Cattle on Feed Report Summary


By DTN Staff

This article was originally posted at 2:04 p.m. CST on Friday, Jan. 24. It was last updated at 2:40 p.m.


OMAHA (DTN) -- Cattle and calves on feed for the slaughter market in the United States for feedlots with capacity of 1,000 or more head totaled 12.0 million head on Jan. 1, 2020. The inventory was 2% above Jan. 1, 2019, USDA NASS reported on Friday.

The inventory included 7.37 million steers and steer calves, up 1% from the previous year. This group accounted for 62% of the total inventory. Heifers and heifer calves accounted for 4.59 million head, up 4% from 2019.

Placements in feedlots during December totaled 1.83 million head, 3% above 2019. Net placements were 1.76 million head. During December, placements of cattle and calves weighing less than 600 pounds were 465,000 head, 600-699 pounds were 455,000 head, 700-799 pounds were 413,000 head, 800-899 pounds were 295,000 head, 900-999 pounds were 95,000 head, and 1,000 pounds and greater were 105,000 head.

Marketings of fed cattle during December totaled 1.83 million head, 5% above 2018.

Other disappearance totaled 67,000 head during December, 11% below 2018.


"Last week taught us all a valuable lesson surrounding the signing of the phase-one trade agreement, and that is the market tends to get ahead of itself, which causes problems later down the road," said DTN Livestock Analyst ShayLe Stewart. "Currently, there are enough bears in the marketplace to outweigh bulls by a landslide, and to some degree, that's fair.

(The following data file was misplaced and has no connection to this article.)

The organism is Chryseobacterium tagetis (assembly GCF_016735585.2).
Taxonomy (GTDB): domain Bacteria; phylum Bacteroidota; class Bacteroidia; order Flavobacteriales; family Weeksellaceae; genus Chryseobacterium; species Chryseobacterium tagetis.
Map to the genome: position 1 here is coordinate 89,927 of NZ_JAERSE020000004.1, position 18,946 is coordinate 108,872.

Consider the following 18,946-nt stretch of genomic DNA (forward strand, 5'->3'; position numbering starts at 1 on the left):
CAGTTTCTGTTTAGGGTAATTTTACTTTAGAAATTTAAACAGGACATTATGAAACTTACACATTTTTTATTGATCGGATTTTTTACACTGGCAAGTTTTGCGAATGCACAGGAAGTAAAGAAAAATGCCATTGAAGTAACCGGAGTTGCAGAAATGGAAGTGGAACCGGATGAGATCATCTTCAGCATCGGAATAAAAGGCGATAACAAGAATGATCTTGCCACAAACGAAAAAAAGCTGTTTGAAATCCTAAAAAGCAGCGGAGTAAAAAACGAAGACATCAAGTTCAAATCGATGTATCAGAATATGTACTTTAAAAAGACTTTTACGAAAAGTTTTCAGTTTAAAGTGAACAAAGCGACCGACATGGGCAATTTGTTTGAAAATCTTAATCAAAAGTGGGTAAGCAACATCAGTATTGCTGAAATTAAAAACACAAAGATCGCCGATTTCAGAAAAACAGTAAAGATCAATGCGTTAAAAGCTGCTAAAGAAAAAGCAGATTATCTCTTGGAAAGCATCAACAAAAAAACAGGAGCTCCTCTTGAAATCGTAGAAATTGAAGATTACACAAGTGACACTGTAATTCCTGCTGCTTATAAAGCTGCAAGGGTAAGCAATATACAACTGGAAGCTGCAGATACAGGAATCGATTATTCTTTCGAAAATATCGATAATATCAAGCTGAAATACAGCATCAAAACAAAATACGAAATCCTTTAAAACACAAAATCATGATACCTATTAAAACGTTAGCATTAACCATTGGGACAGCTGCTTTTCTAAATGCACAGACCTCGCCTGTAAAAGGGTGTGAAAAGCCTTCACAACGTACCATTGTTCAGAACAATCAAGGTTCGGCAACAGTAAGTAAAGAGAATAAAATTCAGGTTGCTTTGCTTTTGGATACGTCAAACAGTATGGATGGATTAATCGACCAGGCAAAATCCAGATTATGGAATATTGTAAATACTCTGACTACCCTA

"Placements have been higher on the last four COF reports, which becomes alarming as we look to marketing those feeders later down the road. And the cash cattle market hasn't been over performing the last two weeks. But it would be both negligent and unjust to overlook both the domestic and international demand for beef right now and see the driving demand that's pushing packers to keep the slaughter pace running at an exuberant level.

"Friday's COF report may have a bearish connotation to next week's early trade, and there's no doubt that the key factors to be watching this upcoming spring will be: 1) how feeders are managing their readily available fat cattle supplies; 2) the slaughter pace; 3) and the number of cull bulls and cows that are being bought by packers," Stewart said. "The number of cull bulls and cows that are being bought to process will affect how aggressively packers seek out cash cattle and, ultimately, feeders' ability to market their fat cattle."


DTN subscribers can view the full Cattle on Feed reports in the Livestock Archives folder under the Markets menu. The report is also available at….

USDA ActualAverage EstimateRange
On Feed Jan. 1102%102.2%101.6-102.5%
Placed in December103%103.2%100.5-105.3%
Marketed in December105%105.2%103.9-105.8%


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